The Sorted City: San Francisco, Hope SF, and the Redevelopment of Public Housing
This dissertation examines the design of Hope SF, an innovative program in San Francisco that addresses both the physical decay of public housing properties and the social exclusion of public housing residents. Hope SF builds on the model of HOPE VI. Like HOPE VI, it attempts to remedy concentrated poverty and poor design by replacing class homogenous, dilapidated public housing sites with economically integrated, mixed-income communities. Projects achieve income diversity through increased density, phased development, and the one-for-one replacement of public housing units rather than the dispersal of residents. Because the program emphasizes integration, not relocation, every public housing family remains on-site. Service plans move public housing residents from their current condition of alienation and exclusion to their future as residents of new economically mixed neighborhoods.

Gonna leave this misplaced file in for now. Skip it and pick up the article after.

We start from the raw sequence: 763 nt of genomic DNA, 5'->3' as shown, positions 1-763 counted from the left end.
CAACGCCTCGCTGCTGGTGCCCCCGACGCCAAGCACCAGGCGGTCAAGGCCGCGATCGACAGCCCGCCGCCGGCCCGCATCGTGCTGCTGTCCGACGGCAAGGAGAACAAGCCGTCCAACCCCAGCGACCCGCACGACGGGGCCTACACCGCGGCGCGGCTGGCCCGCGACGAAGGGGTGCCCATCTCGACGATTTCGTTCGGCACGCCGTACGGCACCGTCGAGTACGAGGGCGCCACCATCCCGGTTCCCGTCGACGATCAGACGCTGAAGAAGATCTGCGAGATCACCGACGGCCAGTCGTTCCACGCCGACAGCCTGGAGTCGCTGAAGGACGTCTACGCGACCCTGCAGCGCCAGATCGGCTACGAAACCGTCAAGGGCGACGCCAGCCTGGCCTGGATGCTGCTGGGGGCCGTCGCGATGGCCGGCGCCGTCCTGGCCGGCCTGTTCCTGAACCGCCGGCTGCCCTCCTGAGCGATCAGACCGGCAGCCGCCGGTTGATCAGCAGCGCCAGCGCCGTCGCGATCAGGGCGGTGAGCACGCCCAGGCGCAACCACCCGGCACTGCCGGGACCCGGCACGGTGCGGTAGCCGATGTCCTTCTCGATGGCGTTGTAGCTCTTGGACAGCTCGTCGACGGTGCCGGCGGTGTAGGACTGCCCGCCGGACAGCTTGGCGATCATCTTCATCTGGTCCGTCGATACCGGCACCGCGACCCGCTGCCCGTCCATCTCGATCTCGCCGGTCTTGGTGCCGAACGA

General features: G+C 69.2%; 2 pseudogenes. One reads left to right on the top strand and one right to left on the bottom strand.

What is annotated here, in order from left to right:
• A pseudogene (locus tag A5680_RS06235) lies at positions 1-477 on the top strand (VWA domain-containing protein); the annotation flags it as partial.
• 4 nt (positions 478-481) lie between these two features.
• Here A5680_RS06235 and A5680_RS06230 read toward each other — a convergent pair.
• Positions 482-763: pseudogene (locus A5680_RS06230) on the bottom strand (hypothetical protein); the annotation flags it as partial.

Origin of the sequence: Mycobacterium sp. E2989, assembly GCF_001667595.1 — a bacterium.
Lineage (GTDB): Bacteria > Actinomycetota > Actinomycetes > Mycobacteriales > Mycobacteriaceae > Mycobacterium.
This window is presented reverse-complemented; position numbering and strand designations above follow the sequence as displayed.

While the Hope SF case provides numerous examples of best practices for local efforts to redevelop public housing, it also reflects the larger trends of localization, deregulation, and the retrenchment of the US welfare state. It provides a lens through which we can examine the differing landscapes of poverty and opportunity at this moment in the city. My analysis finds that Hope SF creates a geography of differentiated poverty: where poor households are pinned to a particular location, closely managed, connected to local workforce needs, and balanced on the threshold of exception. The overlapping public and private systems related to Hope SF and redevelopment create an infrastructure that sorts the affected population based on technical requirements and individual behaviors. While the lives of some public housing residents will be greatly improved as the result of Hope SF, others will lose not just their housing, but their right to remain in the city.